AUSTIN (KXAN) — The National Weather Service released its detailed storm survey report Thursday evening regarding the Round Rock/Granger tornado earlier this week.
This was the strongest and longest-track tornado of the five confirmed tornadoes thus far in our area, staying on the ground for 41 minutes Monday evening.
We are now learning there were at least 16 injuries, mostly minor, in the tornado.
Round Rock/Granger tornado facts
- Rating: EF-2
- Estimated Peak Wind: 135 mph
- Path Length: 29.29 miles
- Path Width (maximum): 500 yards
- Fatalities: 0
- Injuries: 16
- Start Time: 05:54 PM CDT
- Start Location: 1 mile NNW of Wells Branch (Travis Co.)
- End Time: 06:35 PM CDT
- End Location: 4 miles ESE of Bartlett (Williamson Co.)
The Round Rock/Granger tornado was a long lived tornado that started just southwest of the I-35/I-45 interchange. Touchdown was found near the Silverstone subdivision with weak EF-0 damage (shingles off roofs and fences blown down).
The tornado quickly strengthened to EF-1 as it continued to cross a residential area and business park where a section of roof was lifted off a warehouse building and tipped over several empty semi-trailers. Several trees were snapped and air conditioning units were blown off the roofs of several buildings. The tornado crossed the I-35/I-45 intersection and entered a large retail shopping center where roof and window damage was observed to several businesses.
Still an EF-1, the tornado crossed Dell Way and entered the Windy Terrace and Greenlawn Place neighborhoods. Widespread tree and roof damage was observed to multiple homes, a few lost their entire roof indicating the tornado had strengthened briefly to EF-2.
The tornado likely weakened a bit before regaining EF-2 strength as it moved northeast and crossed Gattis School Road, where substantial roof damage was shown on some homes near the intersection of Gattis
School Road and Windy Park Drive. The Clay Madsen Recreation Center and the adjacent playing fields sustained damage as well.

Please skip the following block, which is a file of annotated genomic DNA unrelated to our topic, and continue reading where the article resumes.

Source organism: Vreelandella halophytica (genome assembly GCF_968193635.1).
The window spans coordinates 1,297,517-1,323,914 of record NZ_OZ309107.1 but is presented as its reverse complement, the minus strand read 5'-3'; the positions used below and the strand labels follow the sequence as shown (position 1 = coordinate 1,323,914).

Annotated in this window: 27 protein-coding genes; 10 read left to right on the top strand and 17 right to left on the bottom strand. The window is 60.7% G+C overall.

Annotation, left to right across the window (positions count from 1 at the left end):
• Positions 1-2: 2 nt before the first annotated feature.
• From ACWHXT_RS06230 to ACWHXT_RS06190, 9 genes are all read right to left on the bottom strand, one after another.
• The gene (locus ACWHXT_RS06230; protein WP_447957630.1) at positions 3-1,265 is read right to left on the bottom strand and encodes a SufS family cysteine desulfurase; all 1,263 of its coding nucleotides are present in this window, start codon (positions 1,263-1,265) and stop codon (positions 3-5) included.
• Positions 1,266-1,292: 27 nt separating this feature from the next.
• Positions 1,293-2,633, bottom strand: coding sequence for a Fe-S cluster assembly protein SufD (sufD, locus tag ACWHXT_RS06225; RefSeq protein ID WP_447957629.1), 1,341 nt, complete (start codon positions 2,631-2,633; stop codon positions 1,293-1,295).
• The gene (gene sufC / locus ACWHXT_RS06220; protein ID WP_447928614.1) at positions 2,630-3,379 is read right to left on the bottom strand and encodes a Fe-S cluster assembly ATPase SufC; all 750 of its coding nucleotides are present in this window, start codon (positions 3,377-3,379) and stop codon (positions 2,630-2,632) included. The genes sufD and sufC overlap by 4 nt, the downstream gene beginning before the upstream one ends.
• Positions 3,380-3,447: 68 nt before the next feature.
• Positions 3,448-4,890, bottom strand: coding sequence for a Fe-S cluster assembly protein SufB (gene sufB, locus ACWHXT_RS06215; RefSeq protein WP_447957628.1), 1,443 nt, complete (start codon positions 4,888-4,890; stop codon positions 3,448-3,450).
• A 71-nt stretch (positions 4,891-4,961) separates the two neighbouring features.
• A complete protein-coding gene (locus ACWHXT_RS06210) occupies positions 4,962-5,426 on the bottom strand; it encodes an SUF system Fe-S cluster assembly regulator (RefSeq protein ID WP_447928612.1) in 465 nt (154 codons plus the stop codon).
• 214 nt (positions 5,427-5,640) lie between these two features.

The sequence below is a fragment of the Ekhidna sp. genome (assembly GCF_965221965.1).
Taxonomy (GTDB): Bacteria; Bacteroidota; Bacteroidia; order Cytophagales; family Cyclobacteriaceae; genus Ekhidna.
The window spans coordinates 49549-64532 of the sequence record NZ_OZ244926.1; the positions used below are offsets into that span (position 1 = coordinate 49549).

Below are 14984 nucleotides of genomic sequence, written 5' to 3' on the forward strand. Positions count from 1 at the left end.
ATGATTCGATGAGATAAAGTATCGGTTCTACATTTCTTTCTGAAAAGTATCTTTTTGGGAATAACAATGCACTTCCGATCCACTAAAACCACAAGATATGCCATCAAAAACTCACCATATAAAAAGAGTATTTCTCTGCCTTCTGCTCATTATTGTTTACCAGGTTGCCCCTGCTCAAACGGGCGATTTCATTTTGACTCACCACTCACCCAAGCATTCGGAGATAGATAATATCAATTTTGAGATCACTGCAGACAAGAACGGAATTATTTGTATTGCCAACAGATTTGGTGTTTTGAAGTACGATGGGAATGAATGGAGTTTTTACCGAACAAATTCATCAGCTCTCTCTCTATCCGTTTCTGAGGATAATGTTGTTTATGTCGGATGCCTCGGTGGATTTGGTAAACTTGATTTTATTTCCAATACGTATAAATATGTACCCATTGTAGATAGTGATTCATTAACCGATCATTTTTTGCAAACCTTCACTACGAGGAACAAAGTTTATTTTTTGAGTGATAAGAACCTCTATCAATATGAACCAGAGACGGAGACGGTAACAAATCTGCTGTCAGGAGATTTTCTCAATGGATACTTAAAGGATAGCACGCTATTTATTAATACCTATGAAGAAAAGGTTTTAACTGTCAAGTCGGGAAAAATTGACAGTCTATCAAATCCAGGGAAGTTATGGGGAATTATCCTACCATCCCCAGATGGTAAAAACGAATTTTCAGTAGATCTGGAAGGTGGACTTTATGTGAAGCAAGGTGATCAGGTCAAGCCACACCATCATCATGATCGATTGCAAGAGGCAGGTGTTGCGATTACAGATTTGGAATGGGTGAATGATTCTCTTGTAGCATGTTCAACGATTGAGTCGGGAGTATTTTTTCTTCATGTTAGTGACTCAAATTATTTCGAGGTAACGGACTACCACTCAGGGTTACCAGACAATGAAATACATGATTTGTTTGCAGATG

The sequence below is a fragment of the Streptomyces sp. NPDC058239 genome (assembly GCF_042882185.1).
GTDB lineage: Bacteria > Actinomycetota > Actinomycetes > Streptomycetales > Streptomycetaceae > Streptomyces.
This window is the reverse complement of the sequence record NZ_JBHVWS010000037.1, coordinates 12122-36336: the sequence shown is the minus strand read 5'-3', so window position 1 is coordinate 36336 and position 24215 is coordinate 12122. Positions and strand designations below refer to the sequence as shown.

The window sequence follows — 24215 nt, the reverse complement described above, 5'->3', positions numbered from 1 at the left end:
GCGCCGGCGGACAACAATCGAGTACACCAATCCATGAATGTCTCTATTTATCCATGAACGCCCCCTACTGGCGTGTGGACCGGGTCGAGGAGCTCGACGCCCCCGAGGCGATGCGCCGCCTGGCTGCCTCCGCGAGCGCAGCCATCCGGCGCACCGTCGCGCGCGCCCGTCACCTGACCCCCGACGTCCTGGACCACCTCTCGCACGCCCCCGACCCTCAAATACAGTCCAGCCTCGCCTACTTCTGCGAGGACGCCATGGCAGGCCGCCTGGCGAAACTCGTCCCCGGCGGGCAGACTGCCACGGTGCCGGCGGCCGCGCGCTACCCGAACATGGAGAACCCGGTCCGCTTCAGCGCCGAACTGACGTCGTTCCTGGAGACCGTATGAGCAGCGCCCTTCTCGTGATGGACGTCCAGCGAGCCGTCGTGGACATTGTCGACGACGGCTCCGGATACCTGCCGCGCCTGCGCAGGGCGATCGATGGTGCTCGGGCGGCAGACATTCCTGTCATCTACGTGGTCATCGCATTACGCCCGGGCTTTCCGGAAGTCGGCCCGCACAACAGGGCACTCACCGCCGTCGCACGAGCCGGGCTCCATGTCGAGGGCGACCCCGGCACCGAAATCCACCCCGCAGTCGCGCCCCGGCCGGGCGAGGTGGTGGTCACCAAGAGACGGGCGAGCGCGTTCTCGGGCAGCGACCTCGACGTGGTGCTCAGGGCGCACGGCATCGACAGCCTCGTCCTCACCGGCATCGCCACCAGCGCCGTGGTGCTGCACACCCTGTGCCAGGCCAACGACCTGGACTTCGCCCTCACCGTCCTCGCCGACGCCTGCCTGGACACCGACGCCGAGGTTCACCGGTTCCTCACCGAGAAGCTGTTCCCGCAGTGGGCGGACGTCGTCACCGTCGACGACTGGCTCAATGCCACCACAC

It crossed A.W. Grimes Boulevard and entered the South Creek neighborhood, where tree and roof damage was once again observed across many streets until it exited the neighborhood at Brushy Creek. Before crossing Highway 79, the tornado made a slight right turn and started to parallel the south side of Highway 79. Here, it moved through the parking lot of the Kalahari Resort where multiple vehicles were damaged, trees blown down and some windows of the resort were broken from flying debris. The tornado was likely at high-end EF-1 strength when it followed Brushy Creek into the Forest Bluff neighborhood off Red Bud Lane. Trees were blown down along the creek and several homes sustained roof damage where large sections of roof were blown off the house. The tornado crossed Red Bud Lane and damaged a few businesses at the
Red Bud Lane and CR 123 intersection.
Shortly after crossing Highway 79 east of Red Bud Lane, the tornado produced EF-1 damage to an industrial park complex to numerous metal warehouse buildings. The tornado then weakened and continued to the
northeast for nearly five miles producing minor EF-0 damage to residential roofs, trees and signs. Several homes under construction with only visible studs off of FM 1660 collapsed.
As the tornado approached Chandler Road near the intersection with CR 101, the intensity of the tornado increased again with EF-1 damage observed to a large metal building system with sections of the roof peeled away.
Additional EF-1 damage was observed to a stable on a property near the San Gabriel River with substantial tree damage as well. As the tornado neared CR 337, EF-2 damage was observed to a home on piers as the roof, most exterior walls and some interior walls failed and were moved away from the property. EF-1 damage then continued as the tornado affected more homes and metal system buildings as the tornado crossed Highway 95 and CR 345. Significant EF-2 damage occurred to a residential home near the intersection of CR 347 and CR 346.
The tornado then produced EF-1 damage to trees, power poles and a few structures as it crossed CR 348, FM 971, CR 352 and CR 357 before exiting Williamson County and entering Bell County.
Most of the 29-mile long track however was at EF-1 strength. There are reports of a total of 16 injuries, most of which were minor. There have been no reported fatalities with this tornado.
The information in this statement is preliminary and subject to change pending final review of the event and publication in NWS Storm Data.